Ajith estimates that as many as 1,000 other children (approximately aged 5 to 20) were in his group. For at least a month, they walked on foot with nothing but the clothes they were wearing.

“We had no food or water,” he smiled wryly.

How did he manage to survive?

“We ate the leaves and bark from trees when we could,” he said.

Mostly, he was hungry, thirsty, weary and very, very frightened.

“I was really scared, being in the jungle with my sister and the other kids,” he said. “I asked my sister over and over, ‘Where are we going?’ and ‘Where are mommy and daddy?’

“I didn’t have my mattress or my mommy, and a lot of kids were crying all the time.”

The trek was perilous, and Ajith saw some children die of illness, injury, dehydration or starvation along the way. Some others were eaten by wild animals or died from snake bites.

“When we would run into South Sudanese soldiers, they told us which direction to go,” he said. Eventually, the exhausted and depleted group managed to make it to an Ethiopian refugee camp in Panyidu.

There, Ajith was separated from his sister (although he was reunited with two of his brothers) - and with thousands of people, mostly children, living in a makeshift camp, conditions were far from excellent.

“For the first year or two, there was no school or education,” he cited. “The U.N. tried to help by building shelters and bringing food and clothes, but there was chicken pox and cholera and we lost a lot of people there.”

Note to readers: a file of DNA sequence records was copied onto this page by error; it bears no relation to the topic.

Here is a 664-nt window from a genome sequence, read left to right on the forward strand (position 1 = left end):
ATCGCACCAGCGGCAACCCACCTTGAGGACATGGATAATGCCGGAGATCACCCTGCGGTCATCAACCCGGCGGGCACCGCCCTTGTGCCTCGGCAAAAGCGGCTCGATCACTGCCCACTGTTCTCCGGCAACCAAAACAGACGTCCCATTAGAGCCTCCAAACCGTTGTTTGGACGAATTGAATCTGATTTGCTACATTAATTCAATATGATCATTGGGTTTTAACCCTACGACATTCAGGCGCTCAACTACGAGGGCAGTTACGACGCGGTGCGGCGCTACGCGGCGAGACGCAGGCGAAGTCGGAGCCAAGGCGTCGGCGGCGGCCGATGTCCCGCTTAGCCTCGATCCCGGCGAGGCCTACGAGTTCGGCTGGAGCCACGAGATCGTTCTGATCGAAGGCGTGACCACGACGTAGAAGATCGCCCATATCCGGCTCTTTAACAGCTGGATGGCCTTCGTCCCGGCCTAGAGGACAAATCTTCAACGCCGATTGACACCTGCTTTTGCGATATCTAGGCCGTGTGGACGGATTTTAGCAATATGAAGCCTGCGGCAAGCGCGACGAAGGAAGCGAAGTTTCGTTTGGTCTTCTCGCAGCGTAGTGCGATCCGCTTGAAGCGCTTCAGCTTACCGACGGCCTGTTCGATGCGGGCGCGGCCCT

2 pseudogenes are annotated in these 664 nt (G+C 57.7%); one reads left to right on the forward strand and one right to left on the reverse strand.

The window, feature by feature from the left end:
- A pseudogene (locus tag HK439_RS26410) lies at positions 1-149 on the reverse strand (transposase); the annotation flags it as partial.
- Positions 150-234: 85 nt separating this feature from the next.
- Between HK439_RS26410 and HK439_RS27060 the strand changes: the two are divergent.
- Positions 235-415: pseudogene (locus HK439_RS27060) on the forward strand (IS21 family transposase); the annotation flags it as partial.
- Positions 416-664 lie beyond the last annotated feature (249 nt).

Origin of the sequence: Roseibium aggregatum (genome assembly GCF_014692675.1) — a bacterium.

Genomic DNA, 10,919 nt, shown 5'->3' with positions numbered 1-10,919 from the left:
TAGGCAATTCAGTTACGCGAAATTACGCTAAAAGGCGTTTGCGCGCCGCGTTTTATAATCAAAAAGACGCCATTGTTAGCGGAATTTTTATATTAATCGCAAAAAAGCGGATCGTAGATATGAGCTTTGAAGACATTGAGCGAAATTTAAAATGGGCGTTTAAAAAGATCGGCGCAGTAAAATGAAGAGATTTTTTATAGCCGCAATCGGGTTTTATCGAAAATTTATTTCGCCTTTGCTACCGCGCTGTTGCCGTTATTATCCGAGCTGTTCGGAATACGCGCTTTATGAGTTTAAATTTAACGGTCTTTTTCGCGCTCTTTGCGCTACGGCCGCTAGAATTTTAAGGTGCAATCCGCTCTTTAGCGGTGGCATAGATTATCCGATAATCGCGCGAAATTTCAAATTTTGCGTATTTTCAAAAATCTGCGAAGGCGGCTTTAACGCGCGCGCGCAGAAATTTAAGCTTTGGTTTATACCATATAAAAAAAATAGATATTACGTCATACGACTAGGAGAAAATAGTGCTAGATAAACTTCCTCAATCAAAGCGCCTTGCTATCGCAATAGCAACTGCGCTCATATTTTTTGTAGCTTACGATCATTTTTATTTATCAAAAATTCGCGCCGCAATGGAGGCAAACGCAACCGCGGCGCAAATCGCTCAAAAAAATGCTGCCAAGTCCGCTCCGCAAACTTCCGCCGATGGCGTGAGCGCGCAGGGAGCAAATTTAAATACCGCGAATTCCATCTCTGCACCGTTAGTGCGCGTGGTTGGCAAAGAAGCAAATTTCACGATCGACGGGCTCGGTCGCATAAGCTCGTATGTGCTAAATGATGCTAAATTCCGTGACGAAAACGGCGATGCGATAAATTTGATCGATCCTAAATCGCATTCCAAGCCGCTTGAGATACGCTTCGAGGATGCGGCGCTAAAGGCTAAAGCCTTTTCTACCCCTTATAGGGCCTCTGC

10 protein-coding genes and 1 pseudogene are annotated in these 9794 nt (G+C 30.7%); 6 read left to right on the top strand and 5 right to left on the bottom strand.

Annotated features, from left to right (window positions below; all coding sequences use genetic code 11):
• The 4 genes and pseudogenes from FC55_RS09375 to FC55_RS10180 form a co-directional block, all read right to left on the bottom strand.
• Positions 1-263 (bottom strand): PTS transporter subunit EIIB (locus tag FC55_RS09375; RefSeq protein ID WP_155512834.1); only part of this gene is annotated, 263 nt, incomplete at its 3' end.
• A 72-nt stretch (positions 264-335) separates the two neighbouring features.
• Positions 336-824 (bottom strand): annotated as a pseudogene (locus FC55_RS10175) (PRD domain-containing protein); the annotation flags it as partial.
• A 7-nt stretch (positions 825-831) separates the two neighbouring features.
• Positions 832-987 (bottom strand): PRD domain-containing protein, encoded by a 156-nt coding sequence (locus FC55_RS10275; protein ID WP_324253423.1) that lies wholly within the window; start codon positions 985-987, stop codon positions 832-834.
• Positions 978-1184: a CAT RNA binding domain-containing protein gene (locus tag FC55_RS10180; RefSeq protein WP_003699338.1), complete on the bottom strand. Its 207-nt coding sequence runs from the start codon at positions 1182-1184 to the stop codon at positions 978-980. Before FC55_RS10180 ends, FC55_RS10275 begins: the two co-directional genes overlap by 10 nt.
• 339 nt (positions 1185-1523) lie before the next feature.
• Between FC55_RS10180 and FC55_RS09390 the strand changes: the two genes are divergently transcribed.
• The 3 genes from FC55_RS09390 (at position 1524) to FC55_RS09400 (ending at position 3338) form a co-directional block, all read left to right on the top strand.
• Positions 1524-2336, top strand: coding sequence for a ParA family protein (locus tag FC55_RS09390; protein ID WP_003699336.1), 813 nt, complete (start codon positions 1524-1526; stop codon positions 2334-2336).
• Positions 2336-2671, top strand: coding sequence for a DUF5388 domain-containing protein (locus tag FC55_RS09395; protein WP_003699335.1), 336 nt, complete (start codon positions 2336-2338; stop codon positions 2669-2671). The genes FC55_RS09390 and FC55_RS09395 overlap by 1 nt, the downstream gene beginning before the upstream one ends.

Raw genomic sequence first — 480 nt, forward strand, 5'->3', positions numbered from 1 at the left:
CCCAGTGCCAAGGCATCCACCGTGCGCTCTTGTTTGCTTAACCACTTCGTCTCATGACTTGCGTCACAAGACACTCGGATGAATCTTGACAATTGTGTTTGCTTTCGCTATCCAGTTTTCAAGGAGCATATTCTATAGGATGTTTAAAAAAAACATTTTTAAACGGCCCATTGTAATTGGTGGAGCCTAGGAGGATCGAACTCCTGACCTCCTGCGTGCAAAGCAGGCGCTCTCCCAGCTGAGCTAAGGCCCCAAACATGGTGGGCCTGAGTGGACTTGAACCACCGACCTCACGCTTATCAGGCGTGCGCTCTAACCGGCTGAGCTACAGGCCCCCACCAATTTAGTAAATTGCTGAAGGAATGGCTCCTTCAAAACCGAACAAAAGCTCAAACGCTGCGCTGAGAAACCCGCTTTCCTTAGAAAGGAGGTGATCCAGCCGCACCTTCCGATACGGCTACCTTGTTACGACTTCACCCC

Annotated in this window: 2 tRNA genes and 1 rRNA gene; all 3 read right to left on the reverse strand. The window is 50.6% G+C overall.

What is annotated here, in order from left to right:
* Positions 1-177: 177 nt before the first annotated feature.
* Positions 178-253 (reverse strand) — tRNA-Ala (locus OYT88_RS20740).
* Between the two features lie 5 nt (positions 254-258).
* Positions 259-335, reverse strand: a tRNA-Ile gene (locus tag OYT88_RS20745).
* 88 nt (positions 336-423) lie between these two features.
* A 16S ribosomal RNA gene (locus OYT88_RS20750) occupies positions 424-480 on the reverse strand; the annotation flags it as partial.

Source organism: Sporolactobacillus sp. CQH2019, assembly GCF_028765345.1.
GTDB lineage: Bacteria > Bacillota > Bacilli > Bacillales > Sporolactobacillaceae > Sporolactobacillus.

Ajith remained at Panyidu for about four years until fresh horrors were visited upon him and the other young refugees.

“In 1991, the Ethiopian civil war started,” said Ajith. The refugee camp was no longer a refuge as the fighting approached. The children were again on the move.

“We tried to go back to Sudan,” he explained, but instead he wandered on foot with another large group along the borders for about a year - again with little to no life-sustaining resources - before landing at a second refugee camp in Kakuma, Kenya.

Ajith praises the efforts of the UNHCR (United Nations High Commissioner for Refugees, the U.N.’s refugee agency) for its work at Kakuma.

“The UNHCR came to the camp and made schools and hospitals,” he said.

Eventually, the UNHCR was also able to assist Ajith and other lost boys in migrating to the United States and other countries, since returning to war-riven Sudan was not an option.

A new life in the U.S.

Ajith’s first stop was Phoenix, Ariz., where the 21-year-old whose life and education to date had consisted of whatever he’d been able to glean on the run and in two overburdened refugee camps was enrolled in the ESL program at Phoenix College (one of the nation’s oldest community colleges).

Ajith had been taught English at the refugee camps, but because his teachers there were mostly British or Australian, he had a pronounced British accent. He lived in a two-bedroom apartment with four other former lost boys; their rent was $1,200 a month.

“I was working for $6 an hour in Phoenix, making about $120 to $130 a week,” he said, shaking his head.

Word reached him via the Sudanese refugee grapevine that pay was better further north, so a few years later Ajith moved to Lincoln, Neb., where he worked at a Farmland Foods plant making about $400 a week - a vast improvement.